It depends on how realistic I want to get. For instance
in my painting of Dan Gurney in the Targa Florio in
a Cobra 289, I was using as inspiration a Ford PR photograph
only available in black and white. I told myself if
I would paint the car first, and if I can't mix the
color of the car right, I will abandon the effort but
when the color came out correct on the car, I decided
to go ahead and complete the whole painting.
Q. Do you do a lot of research on your period paintings?
Wyss: When I am
painting a race car in its original racing livery, I
refer to websites like Atlas F1 Bulletin Board to see
what livery the car wore in some of its races. I think
an artist doing a portrait of a historic car in its
original era owes that to his or her audience. For instance,
I did a painting of a red Cobra racing at LeMans in
'63 but found out later the two Cobras racing at LeMans
that year were white and sort of a green apple color
so now that painting can't be reproduced until I paint
the car the right color.
Q. Why would you want to do a painting
when a good photograph exists?
Wyss: First of all,
I have many photographs of my own that I like as photographs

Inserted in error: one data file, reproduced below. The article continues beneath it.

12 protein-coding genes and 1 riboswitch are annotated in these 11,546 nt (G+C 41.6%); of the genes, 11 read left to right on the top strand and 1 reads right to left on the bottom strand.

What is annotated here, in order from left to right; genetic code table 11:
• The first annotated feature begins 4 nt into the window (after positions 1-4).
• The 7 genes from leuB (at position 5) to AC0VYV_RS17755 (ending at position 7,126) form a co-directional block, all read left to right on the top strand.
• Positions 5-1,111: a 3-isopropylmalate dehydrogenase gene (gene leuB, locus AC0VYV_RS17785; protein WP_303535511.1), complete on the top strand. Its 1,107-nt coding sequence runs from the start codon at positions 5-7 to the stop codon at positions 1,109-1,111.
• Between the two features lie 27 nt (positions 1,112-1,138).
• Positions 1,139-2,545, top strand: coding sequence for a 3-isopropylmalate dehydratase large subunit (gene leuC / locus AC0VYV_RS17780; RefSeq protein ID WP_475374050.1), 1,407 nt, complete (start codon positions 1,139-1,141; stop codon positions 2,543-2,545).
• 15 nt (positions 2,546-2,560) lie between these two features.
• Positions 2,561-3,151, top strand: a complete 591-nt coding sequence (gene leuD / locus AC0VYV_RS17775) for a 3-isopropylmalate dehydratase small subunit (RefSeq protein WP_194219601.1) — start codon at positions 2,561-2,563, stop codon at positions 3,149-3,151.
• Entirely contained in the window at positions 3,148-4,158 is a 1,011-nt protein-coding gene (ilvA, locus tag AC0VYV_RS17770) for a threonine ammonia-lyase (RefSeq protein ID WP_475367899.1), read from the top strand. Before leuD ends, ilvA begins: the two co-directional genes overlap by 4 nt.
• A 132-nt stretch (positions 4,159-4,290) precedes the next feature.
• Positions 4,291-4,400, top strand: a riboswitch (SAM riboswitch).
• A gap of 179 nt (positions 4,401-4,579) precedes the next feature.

so I don't paint them because they convey the essence
of the car without being a painting. But sometimes at
Monterey or a concours I shoot a car with a background
that looks too modern-I don't want a 1995 Chevy crewcab
in back of a '59 Ferrari Testa Rossa. So I paint a painting
and bland out the background so you can appreciate the
Ferrari and not be bothered by the presence of the Chevy
Q. Would you be pleased with the title "super-realist?"
Wyss: Recently when
I looked that up, I find that the term is now also called
"hyper-realism." It only applies to some of
my work, For instance in my painting of the Gulf GT40
at Monterey, it's hard to tell that painting from a
photograph. But other times I go very abstract on the
car or the background like my work 'Ferrari 500 Mondial'
at Monterey. I am still searching for a style I can
call my own.
Q. Are all your paintings "period?"
Wyss: No, only a
few depict racing in the original era of the car since
I wasn't around racetracks in the Fifties and didn't
shoot photos at the races I did attend in the Sixties.
Most are from vintage racing. The problem with vintage